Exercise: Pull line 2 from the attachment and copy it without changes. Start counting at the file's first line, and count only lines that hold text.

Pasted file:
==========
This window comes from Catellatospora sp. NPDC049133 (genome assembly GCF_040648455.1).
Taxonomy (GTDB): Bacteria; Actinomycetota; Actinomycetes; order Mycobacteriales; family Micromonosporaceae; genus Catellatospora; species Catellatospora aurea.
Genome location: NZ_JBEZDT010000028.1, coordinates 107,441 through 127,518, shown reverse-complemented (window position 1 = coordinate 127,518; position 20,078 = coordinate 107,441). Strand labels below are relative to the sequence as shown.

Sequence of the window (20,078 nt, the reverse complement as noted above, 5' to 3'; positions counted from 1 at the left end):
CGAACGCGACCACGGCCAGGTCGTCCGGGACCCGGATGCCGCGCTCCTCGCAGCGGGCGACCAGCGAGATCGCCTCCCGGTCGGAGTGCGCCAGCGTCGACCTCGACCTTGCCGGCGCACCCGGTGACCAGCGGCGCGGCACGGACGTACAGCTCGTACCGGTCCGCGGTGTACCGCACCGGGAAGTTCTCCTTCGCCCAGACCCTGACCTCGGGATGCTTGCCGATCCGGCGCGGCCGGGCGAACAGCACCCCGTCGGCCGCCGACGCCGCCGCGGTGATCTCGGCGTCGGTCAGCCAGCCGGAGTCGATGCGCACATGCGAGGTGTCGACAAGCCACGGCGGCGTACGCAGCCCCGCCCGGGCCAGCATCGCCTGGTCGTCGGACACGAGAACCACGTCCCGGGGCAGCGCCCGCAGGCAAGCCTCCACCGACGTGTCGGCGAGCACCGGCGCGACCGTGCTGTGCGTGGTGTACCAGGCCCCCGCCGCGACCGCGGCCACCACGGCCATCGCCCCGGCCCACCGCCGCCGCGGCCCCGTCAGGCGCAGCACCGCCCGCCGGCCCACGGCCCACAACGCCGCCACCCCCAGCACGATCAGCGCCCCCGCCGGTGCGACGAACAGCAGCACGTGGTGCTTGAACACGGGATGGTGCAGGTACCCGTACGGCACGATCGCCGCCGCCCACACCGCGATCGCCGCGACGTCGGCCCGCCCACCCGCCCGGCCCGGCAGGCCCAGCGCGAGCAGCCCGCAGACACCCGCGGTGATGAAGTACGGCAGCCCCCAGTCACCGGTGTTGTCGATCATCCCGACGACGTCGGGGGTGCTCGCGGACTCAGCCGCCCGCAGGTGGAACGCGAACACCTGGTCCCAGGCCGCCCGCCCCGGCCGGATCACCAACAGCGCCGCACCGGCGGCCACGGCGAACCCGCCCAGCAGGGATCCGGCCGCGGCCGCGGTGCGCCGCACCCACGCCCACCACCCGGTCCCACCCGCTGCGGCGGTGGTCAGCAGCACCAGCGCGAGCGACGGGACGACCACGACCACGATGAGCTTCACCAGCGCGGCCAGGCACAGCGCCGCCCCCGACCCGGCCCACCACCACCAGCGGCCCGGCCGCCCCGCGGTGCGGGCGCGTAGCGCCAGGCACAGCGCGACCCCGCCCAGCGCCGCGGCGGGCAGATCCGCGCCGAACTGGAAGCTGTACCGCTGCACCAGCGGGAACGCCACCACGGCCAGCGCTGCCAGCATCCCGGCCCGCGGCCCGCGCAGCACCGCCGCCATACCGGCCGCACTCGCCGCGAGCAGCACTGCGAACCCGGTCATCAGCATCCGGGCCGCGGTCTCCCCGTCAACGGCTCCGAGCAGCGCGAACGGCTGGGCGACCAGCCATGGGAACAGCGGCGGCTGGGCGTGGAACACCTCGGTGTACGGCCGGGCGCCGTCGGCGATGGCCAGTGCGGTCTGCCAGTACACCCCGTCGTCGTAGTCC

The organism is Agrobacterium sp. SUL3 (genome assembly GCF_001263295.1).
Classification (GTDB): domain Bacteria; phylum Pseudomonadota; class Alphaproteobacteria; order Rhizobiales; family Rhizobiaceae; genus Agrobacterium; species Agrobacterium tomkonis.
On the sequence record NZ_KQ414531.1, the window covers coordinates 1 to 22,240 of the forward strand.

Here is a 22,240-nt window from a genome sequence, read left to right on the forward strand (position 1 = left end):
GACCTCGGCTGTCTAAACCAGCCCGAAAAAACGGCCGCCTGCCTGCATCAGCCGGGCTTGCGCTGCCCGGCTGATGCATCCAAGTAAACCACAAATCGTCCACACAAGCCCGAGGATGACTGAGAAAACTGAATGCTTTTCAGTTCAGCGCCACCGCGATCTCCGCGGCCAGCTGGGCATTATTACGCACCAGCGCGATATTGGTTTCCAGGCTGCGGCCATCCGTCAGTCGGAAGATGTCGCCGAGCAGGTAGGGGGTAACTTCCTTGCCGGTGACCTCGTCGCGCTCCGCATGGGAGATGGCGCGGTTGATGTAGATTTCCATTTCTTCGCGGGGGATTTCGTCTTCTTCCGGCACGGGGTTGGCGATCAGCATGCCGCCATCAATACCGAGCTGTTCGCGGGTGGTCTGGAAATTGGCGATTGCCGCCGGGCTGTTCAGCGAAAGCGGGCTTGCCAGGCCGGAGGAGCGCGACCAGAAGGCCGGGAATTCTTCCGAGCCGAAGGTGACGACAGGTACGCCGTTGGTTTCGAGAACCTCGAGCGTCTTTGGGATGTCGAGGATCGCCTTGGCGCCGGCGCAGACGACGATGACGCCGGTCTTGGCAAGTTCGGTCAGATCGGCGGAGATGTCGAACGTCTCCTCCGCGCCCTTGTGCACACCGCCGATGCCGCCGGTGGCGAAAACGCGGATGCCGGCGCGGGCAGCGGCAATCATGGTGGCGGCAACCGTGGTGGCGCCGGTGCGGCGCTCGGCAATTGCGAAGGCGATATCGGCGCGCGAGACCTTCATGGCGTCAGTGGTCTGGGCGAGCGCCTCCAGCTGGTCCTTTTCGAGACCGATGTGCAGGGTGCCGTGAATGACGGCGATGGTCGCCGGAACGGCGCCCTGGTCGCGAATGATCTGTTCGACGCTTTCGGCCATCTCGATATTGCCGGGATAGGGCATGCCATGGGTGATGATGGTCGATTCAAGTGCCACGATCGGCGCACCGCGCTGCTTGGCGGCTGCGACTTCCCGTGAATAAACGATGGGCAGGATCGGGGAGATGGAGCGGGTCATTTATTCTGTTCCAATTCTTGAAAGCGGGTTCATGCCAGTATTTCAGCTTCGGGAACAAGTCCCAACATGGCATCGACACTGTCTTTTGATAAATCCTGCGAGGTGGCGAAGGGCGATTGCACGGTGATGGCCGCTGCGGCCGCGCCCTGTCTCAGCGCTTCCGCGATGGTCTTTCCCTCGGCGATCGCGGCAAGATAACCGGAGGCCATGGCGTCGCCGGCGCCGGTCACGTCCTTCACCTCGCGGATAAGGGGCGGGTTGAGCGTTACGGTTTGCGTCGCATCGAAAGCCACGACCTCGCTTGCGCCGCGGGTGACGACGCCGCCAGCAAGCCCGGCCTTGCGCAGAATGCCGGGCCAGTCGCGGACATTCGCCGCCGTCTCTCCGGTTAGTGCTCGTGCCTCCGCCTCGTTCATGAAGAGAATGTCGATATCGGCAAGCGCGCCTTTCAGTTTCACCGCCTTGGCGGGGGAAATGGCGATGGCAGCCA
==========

Taxonomy (GTDB): Bacteria; Actinomycetota; Actinomycetes; order Mycobacteriales; family Micromonosporaceae; genus Catellatospora; species Catellatospora aurea.